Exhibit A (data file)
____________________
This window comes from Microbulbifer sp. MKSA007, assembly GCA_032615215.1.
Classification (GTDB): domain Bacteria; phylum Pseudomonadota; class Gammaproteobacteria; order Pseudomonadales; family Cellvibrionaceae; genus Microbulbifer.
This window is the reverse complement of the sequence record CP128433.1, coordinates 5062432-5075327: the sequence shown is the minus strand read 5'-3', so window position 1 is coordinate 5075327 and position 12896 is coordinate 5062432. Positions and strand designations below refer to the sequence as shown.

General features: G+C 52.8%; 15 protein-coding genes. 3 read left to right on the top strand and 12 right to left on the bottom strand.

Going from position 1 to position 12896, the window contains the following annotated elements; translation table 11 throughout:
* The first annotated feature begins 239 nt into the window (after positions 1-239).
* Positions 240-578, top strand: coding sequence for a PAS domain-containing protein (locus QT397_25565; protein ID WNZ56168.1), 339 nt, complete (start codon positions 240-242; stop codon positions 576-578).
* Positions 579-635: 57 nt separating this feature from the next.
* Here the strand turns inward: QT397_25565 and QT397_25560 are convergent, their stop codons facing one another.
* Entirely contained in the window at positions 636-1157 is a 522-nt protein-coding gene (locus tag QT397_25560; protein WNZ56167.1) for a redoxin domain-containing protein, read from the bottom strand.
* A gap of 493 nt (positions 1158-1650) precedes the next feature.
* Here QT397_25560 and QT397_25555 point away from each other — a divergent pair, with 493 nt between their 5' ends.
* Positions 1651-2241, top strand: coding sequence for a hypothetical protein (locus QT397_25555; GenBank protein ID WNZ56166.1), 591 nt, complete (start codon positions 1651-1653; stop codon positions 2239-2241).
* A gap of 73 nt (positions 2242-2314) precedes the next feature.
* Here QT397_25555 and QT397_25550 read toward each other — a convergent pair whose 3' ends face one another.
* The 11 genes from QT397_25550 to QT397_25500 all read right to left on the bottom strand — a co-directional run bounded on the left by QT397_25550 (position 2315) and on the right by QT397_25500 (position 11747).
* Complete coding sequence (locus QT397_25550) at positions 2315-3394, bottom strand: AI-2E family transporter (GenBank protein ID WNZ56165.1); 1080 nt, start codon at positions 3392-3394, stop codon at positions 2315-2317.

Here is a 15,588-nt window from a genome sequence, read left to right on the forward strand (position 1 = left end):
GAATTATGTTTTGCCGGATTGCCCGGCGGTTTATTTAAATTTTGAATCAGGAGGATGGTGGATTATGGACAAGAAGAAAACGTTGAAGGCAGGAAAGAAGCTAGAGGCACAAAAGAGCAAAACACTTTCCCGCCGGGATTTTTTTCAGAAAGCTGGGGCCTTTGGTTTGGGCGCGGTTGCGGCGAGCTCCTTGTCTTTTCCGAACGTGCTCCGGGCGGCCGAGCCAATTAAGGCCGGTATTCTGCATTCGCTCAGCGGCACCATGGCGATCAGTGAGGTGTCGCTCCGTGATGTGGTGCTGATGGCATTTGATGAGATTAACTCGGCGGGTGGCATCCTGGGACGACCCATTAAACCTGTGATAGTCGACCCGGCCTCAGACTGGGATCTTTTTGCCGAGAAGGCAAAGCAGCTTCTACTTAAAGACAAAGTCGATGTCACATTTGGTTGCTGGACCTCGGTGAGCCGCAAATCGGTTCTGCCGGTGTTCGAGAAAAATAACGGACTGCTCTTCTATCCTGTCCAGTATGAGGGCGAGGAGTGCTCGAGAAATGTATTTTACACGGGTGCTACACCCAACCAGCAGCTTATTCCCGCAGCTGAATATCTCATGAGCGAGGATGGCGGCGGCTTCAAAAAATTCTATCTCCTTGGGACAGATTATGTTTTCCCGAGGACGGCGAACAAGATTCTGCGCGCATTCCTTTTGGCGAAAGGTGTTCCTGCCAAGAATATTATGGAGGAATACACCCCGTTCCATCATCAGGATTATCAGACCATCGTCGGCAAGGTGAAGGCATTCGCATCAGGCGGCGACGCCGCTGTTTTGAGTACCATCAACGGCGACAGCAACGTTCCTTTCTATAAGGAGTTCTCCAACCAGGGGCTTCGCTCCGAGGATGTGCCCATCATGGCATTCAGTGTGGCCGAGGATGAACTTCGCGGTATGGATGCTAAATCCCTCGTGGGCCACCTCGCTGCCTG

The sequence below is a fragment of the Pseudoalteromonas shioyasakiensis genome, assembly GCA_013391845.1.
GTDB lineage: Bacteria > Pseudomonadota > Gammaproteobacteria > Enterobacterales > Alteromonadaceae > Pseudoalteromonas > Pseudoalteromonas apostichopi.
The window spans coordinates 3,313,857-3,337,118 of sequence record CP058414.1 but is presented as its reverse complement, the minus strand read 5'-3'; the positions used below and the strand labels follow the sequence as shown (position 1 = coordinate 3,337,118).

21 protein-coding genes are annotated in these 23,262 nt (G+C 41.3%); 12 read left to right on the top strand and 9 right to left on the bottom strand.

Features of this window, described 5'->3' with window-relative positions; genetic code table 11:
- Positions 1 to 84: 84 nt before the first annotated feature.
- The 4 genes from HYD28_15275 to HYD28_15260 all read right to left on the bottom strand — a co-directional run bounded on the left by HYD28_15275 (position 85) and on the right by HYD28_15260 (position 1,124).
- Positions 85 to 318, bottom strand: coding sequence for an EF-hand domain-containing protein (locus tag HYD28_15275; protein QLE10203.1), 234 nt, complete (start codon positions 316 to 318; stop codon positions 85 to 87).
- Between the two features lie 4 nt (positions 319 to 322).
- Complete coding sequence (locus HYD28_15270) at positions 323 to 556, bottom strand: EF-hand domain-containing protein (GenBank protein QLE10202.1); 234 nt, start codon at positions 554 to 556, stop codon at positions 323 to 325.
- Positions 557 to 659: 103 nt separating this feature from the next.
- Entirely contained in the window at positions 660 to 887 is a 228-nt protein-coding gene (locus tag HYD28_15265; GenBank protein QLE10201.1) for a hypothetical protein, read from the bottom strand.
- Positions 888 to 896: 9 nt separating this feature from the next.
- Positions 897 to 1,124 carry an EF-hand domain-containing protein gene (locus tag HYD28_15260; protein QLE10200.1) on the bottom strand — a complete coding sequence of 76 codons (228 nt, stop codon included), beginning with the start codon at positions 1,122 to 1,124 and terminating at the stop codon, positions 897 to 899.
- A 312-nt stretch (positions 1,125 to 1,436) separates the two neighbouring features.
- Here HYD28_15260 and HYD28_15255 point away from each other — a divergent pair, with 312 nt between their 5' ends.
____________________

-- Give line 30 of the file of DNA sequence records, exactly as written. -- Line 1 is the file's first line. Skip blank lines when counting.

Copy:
- Positions 557 to 659: 103 nt separating this feature from the next.